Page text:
Our study had several potential limitations. First, although we were able to adjust for a number of patient and hospital factors, the possibility of unmeasured confounding in our use of registry data exists. Second, our sample was restricted to hospitals that participated in the GWTG-Resuscitation; therefore, our findings may not be generalizable to all hospitals. Third, we were able to examine only a handful of hospital factors, and we did not have specific information on nurse and physician staff experience and training or on quality improvement resuscitation programs implemented by a hospital (eg, mock codes, debriefing after codes, rapid response teams, increased use of telemetry, and remote intensive care unit monitoring). Third, our data lacked information about variation in hospital practices concerning end-of-life care. In particular, some hospitals may be more aggressive about obtaining DNR orders for patients with a poor prognosis. These hospitals may have lower incidence rates and higher case-survival rates than their peers. Furthermore, although we excluded patients with DNR orders from the numerator for cardiac arrest incidence rate, we did not have data to exclude all patients with DNR orders from the denominator for our incidence rate. Thus, we may have overestimated the correlation between unadjusted incidence and case survival.
In summary, we found that a significant negative correlation exists between a hospital’s incidence and case-survival rates for in-hospital cardiac arrest. Hospitals that excelled at preventing cardiac arrests also had higher survival rates for cardiac arrest cases, and this correlation persisted after adjustment for patient case mix. We found evidence that certain hospital factors, in part, mediated this relationship, but only one of the factors we examined—a hospital’s nurse-to-bed ratio—is potentially quickly modifiable. Future studies are needed to determine which hospital factors are surrogate markers of a hospital’s resuscitation performance and which may lead to improvements in cardiac arrest incidence and case survival.
Accepted for Publication: February 3, 2013.
Corresponding Author: Lena M. Chen, MD, MS, Division of General Medicine, University of Michigan, North Campus Research Complex, 2800 Plymouth Rd, Bldg 16, Room 407E, Ann Arbor, MI 48109 (firstname.lastname@example.org).
Published Online: May 20, 2013. doi:10.1001/jamainternmed.2013.1026.
Author Contributions: Dr Chen had full access to all of the data in the study and takes responsibility for the integrity of the data and the accuracy of the data analysis.
Study concept and design: Chen and Chan.
Acquisition of data: Chen and Chan.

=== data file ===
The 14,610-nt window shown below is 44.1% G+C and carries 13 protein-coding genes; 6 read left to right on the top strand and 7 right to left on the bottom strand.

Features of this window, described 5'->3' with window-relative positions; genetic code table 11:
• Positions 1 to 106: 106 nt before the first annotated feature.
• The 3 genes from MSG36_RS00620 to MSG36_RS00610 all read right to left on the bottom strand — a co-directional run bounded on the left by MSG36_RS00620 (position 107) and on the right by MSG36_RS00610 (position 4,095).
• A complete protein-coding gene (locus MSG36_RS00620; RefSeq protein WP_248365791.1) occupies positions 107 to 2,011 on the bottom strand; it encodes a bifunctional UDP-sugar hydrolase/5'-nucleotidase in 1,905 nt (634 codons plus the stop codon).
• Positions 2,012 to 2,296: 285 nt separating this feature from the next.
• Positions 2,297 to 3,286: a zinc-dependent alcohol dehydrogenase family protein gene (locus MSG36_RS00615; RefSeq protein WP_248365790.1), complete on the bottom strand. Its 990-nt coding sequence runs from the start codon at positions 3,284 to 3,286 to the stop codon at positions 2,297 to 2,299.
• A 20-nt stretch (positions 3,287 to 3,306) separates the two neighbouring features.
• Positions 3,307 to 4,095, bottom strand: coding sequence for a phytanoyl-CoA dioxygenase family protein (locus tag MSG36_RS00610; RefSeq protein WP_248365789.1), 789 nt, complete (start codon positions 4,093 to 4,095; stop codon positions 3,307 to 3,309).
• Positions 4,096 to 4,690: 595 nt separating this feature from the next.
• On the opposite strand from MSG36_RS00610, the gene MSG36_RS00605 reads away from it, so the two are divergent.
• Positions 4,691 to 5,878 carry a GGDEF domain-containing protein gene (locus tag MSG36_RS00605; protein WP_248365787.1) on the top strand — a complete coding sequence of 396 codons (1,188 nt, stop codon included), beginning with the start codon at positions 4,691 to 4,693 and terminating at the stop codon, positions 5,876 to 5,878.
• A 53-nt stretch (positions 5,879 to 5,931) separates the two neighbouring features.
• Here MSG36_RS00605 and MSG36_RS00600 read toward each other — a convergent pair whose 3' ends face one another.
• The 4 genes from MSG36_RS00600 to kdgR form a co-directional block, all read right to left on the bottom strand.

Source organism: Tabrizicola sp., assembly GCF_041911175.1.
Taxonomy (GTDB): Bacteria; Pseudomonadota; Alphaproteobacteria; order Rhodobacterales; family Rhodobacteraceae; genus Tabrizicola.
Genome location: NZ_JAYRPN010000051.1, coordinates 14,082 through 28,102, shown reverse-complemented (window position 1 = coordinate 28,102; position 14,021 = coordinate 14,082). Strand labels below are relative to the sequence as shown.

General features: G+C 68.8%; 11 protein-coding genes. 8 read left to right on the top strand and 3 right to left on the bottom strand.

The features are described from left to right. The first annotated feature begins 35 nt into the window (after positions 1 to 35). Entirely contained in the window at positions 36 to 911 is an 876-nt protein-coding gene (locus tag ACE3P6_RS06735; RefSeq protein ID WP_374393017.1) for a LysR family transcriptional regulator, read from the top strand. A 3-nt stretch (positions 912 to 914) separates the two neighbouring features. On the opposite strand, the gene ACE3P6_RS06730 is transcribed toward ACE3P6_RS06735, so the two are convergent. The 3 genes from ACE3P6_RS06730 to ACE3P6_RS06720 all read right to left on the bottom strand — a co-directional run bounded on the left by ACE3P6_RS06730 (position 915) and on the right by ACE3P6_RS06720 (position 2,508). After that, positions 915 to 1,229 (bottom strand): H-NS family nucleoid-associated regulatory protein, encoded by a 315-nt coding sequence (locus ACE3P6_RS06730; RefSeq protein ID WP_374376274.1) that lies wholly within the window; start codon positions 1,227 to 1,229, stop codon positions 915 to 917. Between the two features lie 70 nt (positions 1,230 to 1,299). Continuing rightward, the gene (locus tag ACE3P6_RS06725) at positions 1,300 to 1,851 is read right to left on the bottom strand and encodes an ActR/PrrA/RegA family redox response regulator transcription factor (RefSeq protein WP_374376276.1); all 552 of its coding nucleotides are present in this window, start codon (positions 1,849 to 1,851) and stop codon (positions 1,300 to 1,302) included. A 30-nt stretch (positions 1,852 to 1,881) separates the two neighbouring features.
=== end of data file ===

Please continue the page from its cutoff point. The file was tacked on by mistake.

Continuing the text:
Drafting of the manuscript: Chen and Chan.
Critical revision of the manuscript for important intellectual content: All authors.
Statistical analysis: Chen, Li, and Chan.
Study supervision: Chan.
Conflict of Interest Disclosures: None reported.
Funding/Support: This study is supported by Career Development Grant Award K23HL102224 from the National Heart Lung and Blood Institute (Dr Chan) and Career Development Grant Award K08HS020671 from the Agency for Healthcare Research and Quality (Dr Chen).
Role of the Sponsors: The GWTG-Resuscitation is sponsored by the American Heart Association, which had no role in the study design, data analysis, or manuscript preparation and revision. This material is the result of work supported with resources of the Veterans Affairs Health Services Research and Development Center for Clinical Management Research, Veterans Affairs Ann Arbor Healthcare System.
Group Members: Besides the author, Paul S. Chan, MD, MSc, members of the Get With the Guidelines (GWTG)–Resuscitation Clinical Work Group/National Registry of Cardiopulmonary Resuscitation Science Advisory Board and Adult Task Force include the following: Robert A. Berg, MD, Children’s Hospital of Philadelphia; Paul S. Chan, MD, Mid-America Heart Institute and the University of Missouri; Mary E. Mancini, RN, PhD, University of Texas at Arlington; Emilie Allen, MSN, RN, Parkland Health & Hospital System; Scott Braithwaite, Yale University School of Medicine; Michael W. Donnino, MD, Beth Israel Deaconess Medical Center; Kathy Duncan, RN, Institute for Healthcare Improvement; Dana P. Edelson, MD, University of Chicago; Brian Eigel, PhD and Lana Gent, PhD, American Heart Association; Robert T. Faillace, MD, St Joseph’s Regional Medical Center; Romergryko G. Geocadin, MD, The Johns Hopkins University School of Medicine; Elizabeth Hunt, MD, MPH, PhD, Johns Hopkins Medicine Simulation Center; Karl B. Kern, University of Arizona Medical Center; Lynda Knight, RN, Lucile Packard Children’s Hospital at Stanford; Kenneth LaBresh, MD, RTI International; Timothy J. Mader, MD, Tufts University; Raina Merchant, MD, University of Pennsylvania School of Medicine; Vincent N. Mosesso Jr, MD, University of Pittsburgh School of Medicine; Vinay M. Nadkarni, MD, University of Pennsylvania School of Medicine; Graham Nichol, MD, MPH and Samuel Warren, MD, University of Washington; Joseph P. Ornato, MD, and Mary Ann Peberdy, MD, Virginia Commonwealth University Health System; Comilla Sasson, MD, MS, University of Colorado; and Mindy Smyth, MSN, RN.
Additional Contributions: Mary Jane Giesey, BA, provided research assistance and was compensated for her work.